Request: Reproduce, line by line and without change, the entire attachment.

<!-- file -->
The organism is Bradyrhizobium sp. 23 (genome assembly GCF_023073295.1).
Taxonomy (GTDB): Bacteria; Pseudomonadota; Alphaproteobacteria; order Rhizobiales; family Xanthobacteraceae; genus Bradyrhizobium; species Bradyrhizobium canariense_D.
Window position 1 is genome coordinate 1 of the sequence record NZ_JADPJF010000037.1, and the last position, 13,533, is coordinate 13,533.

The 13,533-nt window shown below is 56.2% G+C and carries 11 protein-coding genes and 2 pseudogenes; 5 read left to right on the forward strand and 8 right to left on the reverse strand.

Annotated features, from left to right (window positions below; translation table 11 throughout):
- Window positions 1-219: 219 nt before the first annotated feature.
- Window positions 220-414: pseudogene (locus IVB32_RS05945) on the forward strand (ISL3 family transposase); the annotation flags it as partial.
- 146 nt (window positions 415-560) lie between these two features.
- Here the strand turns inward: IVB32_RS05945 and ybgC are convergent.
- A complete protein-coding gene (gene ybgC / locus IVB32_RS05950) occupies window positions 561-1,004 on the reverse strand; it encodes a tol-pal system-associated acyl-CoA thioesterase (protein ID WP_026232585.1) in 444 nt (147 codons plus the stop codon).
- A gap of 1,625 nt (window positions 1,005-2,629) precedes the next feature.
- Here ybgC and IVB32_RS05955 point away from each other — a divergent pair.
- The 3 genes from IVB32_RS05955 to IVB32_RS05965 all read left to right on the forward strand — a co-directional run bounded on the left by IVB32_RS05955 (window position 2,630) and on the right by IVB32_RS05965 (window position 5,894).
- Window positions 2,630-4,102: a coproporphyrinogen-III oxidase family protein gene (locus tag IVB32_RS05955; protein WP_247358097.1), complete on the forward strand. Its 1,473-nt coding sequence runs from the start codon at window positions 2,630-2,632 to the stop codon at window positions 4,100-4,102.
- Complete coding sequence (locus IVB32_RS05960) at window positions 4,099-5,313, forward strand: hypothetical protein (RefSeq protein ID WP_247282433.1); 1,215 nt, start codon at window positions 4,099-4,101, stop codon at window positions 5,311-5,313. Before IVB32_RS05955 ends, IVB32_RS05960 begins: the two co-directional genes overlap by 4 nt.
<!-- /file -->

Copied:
The organism is Bradyrhizobium sp. 23 (genome assembly GCF_023073295.1).
Taxonomy (GTDB): Bacteria; Pseudomonadota; Alphaproteobacteria; order Rhizobiales; family Xanthobacteraceae; genus Bradyrhizobium; species Bradyrhizobium canariense_D.
Window position 1 is genome coordinate 1 of the sequence record NZ_JADPJF010000037.1, and the last position, 13,533, is coordinate 13,533.

The 13,533-nt window shown below is 56.2% G+C and carries 11 protein-coding genes and 2 pseudogenes; 5 read left to right on the forward strand and 8 right to left on the reverse strand.

Annotated features, from left to right (window positions below; translation table 11 throughout):
- Window positions 1-219: 219 nt before the first annotated feature.
- Window positions 220-414: pseudogene (locus IVB32_RS05945) on the forward strand (ISL3 family transposase); the annotation flags it as partial.
- 146 nt (window positions 415-560) lie between these two features.
- Here the strand turns inward: IVB32_RS05945 and ybgC are convergent.
- A complete protein-coding gene (gene ybgC / locus IVB32_RS05950) occupies window positions 561-1,004 on the reverse strand; it encodes a tol-pal system-associated acyl-CoA thioesterase (protein ID WP_026232585.1) in 444 nt (147 codons plus the stop codon).
- A gap of 1,625 nt (window positions 1,005-2,629) precedes the next feature.
- Here ybgC and IVB32_RS05955 point away from each other — a divergent pair.
- The 3 genes from IVB32_RS05955 to IVB32_RS05965 all read left to right on the forward strand — a co-directional run bounded on the left by IVB32_RS05955 (window position 2,630) and on the right by IVB32_RS05965 (window position 5,894).
- Window positions 2,630-4,102: a coproporphyrinogen-III oxidase family protein gene (locus tag IVB32_RS05955; protein WP_247358097.1), complete on the forward strand. Its 1,473-nt coding sequence runs from the start codon at window positions 2,630-2,632 to the stop codon at window positions 4,100-4,102.
- Complete coding sequence (locus IVB32_RS05960) at window positions 4,099-5,313, forward strand: hypothetical protein (RefSeq protein ID WP_247282433.1); 1,215 nt, start codon at window positions 4,099-4,101, stop codon at window positions 5,311-5,313. Before IVB32_RS05955 ends, IVB32_RS05960 begins: the two co-directional genes overlap by 4 nt.